A return to sortition
Though death decided by lots can’t be topped for dramatic effect, sport is the most common arena where drawing lots or a similar random device is used, usually as a protocol for starting the event.
Football (soccer for American readers) is unusual in employing lots to determine progress in its most important tournament, the World Cup.
This last resort was only required once, at Italia 90, when the Netherlands and Ireland finished with identical records. A bizarre and very brief televised random draw was needed to establish which teams they faced in the knockout stage.
There is something primitive about resorting to tossing a coin or drawing lots to determine an outcome, but random processes can provide effective means of moving society forward beyond recreation and surviving at sea.
Lotteries can be used to nudge people toward good behaviour, as illustrated by the Swedish speeding lottery, which nominated those drivers who kept below the speed limit into a prize draw. But the most compelling application for random processes is for improving governance.
Sortition & governing by random selection
The Athenians used a sortition system to select magistrates randomly for governing committees. As noted by Aristotle, “[Sortition] is accepted as democratic when public offices are allocated by lot.”
Despite other historical examples of sortition, including in Renaissance Italy and today for Jury selection, the idea hasn’t caught on as an effective means of electing leaders or establishing policy decisions.
This seems surprising given that, at face value, sortition seems the most fundamentally fair way to achieve representative democracy and avoid the corruption that taints modern democratic processes.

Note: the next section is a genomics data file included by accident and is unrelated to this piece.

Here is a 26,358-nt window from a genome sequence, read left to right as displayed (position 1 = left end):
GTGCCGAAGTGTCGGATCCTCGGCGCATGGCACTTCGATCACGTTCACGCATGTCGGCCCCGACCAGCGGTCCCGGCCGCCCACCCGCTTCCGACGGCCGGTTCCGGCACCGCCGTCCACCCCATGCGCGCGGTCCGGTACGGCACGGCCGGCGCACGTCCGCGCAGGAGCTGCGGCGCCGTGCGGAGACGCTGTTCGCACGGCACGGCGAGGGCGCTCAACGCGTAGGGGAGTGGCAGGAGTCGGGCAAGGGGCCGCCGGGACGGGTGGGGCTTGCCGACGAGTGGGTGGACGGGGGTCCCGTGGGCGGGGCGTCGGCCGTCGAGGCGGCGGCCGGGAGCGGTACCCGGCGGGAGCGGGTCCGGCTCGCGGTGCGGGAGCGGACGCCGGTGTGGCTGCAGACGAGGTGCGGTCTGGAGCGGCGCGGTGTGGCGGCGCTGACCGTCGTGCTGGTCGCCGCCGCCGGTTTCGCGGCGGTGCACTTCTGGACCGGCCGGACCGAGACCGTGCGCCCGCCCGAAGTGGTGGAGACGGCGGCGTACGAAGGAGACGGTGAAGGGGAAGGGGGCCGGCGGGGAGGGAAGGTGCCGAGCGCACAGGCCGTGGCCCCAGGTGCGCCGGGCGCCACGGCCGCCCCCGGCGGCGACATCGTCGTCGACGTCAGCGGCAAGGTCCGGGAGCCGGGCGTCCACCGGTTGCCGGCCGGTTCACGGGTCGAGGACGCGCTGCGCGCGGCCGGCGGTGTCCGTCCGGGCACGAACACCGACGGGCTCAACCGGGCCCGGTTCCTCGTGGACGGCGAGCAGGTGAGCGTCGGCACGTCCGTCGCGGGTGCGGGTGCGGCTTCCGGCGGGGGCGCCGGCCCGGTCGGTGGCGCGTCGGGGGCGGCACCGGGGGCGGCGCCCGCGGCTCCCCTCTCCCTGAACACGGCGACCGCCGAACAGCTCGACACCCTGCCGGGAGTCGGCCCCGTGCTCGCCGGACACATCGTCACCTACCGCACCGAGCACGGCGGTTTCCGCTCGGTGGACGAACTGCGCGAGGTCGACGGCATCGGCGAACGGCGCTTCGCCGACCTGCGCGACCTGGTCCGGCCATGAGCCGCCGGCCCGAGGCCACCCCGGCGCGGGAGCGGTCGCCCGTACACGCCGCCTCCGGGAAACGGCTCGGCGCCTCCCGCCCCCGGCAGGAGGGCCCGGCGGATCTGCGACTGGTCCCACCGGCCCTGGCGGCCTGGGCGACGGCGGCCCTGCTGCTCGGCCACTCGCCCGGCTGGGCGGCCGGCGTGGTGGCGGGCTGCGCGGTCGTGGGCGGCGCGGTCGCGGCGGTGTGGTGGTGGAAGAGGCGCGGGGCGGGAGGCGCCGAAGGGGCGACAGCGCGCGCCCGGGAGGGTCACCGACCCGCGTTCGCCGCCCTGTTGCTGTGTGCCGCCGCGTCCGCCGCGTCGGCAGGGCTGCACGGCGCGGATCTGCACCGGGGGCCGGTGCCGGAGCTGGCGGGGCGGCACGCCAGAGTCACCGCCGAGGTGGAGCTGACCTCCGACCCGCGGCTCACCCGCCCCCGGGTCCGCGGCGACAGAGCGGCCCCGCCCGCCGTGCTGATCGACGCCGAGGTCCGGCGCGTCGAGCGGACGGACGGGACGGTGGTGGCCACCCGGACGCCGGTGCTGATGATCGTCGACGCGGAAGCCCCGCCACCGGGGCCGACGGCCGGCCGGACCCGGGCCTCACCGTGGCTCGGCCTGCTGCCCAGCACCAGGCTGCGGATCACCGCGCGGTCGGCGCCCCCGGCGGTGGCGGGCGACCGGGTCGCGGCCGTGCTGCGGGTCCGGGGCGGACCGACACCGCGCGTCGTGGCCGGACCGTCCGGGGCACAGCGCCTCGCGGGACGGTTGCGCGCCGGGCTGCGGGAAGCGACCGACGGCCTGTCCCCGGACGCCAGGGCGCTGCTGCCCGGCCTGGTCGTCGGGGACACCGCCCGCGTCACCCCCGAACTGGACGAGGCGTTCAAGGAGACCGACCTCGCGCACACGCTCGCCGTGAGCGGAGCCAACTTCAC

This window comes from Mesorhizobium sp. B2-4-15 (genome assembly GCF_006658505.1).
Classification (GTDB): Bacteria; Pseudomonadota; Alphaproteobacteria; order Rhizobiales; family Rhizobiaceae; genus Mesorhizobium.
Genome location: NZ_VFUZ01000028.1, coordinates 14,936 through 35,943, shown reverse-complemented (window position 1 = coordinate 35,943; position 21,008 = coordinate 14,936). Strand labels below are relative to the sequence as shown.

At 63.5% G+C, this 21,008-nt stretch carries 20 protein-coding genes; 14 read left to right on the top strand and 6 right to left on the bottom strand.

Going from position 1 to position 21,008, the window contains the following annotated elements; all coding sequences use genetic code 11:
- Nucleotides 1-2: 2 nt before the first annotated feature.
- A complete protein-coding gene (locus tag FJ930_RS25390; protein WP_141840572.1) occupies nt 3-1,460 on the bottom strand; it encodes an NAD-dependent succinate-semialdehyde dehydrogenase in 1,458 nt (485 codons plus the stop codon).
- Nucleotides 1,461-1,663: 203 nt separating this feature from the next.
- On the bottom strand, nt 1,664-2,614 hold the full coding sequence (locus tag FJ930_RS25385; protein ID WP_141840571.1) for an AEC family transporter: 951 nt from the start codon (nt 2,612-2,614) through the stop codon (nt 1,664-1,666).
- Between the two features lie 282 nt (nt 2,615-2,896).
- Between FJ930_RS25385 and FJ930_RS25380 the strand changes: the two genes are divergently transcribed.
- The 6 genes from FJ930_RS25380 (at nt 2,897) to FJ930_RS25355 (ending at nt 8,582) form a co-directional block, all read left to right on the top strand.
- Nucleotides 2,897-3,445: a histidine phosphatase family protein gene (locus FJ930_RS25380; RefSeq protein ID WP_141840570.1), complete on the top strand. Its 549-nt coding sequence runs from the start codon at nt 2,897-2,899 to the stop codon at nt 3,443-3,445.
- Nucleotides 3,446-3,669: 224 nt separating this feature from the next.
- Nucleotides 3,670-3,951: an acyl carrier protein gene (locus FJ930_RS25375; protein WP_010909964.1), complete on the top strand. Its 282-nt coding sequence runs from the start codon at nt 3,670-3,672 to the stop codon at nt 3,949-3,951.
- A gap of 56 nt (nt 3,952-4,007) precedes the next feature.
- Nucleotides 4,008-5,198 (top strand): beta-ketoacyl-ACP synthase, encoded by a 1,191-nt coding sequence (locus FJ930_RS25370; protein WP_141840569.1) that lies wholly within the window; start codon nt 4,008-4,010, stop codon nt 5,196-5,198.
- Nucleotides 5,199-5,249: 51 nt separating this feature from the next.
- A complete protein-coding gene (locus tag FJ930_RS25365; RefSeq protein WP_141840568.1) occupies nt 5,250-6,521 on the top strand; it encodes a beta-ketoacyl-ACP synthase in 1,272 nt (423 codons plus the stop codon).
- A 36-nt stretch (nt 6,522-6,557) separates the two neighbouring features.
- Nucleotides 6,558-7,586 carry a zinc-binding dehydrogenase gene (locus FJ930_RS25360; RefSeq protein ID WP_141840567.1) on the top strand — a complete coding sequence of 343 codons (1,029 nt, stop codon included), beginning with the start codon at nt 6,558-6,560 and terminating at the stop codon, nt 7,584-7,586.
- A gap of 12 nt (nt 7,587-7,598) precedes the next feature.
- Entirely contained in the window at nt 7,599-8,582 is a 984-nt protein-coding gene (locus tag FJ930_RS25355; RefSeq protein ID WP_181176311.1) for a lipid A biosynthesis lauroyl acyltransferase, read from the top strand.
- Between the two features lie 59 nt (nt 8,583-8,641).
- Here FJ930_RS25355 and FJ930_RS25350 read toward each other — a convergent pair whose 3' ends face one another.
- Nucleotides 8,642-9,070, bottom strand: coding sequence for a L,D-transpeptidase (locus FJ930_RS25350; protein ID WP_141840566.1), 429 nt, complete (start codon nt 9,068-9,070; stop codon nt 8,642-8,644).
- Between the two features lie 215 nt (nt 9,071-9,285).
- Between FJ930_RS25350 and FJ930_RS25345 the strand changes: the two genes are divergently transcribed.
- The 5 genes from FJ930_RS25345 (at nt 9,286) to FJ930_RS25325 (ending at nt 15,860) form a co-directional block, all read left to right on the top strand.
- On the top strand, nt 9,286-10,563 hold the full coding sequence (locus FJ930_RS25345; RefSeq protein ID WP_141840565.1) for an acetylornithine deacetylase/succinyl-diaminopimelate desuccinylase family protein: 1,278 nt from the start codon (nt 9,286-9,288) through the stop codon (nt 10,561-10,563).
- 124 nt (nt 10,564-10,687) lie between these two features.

One possible reason that sortition hasn’t been applied for decision making is the logistical difficulties of allowing Joe public to participate directly in day-to-day decisions of government.
In that regard, technology is now offering solutions for single referendum-style issues to entirely new methods of governance through the consensus methods that underpin blockchain technology.
Bitcoin functions through Proof of Work often described as an incentive-based lottery system for deciding how peer-to-peer digital cash transactions are added to its ledger without requiring a central authority to mediate.
Similar decentralised approaches have been developed for managing other forms of data, with Decentralised Autonomous Organisations emerging as a radical new way of running companies or communities, with a kind of digital sortition at their heart.
Early DAOs are far from perfect, but they represent a potential solution for addressing the problems that plague decision-making at all levels, from national governments to voluntary cooperatives.
Drawing lots is the ideal way to absolve ourselves of the responsibility of morally challenging decisions, but it might also provide a better way to determine how we govern ourselves in the future.
Cleromancy is the term used to describe the use of a random process – like drawing lots – to divine the intentions of a higher power, derived from the Greek word kleros, meaning “lot or inheritance.”
The Custom of the Sea was a code among seafarers giving tacit approval for their bodies to be consumed as an act of survival decided by the drawing of lots. The approval of cannibalism as a last resort was an unofficial understanding separate from Maritime Law and eventually challenged in court by the case of the Mignonette in 1884.
Sortition is the deciding of positions of public office by drawing lots rather than election of nominated candidates. Its roots are in Ancient Greece.
Russian Roulette is believed to originate from a short story called ‘the Fatalist’ by Michael Lermontov in 1840, where the main character, Grigory Pechorin, is encouraged to play a game that might result in a fatal shot.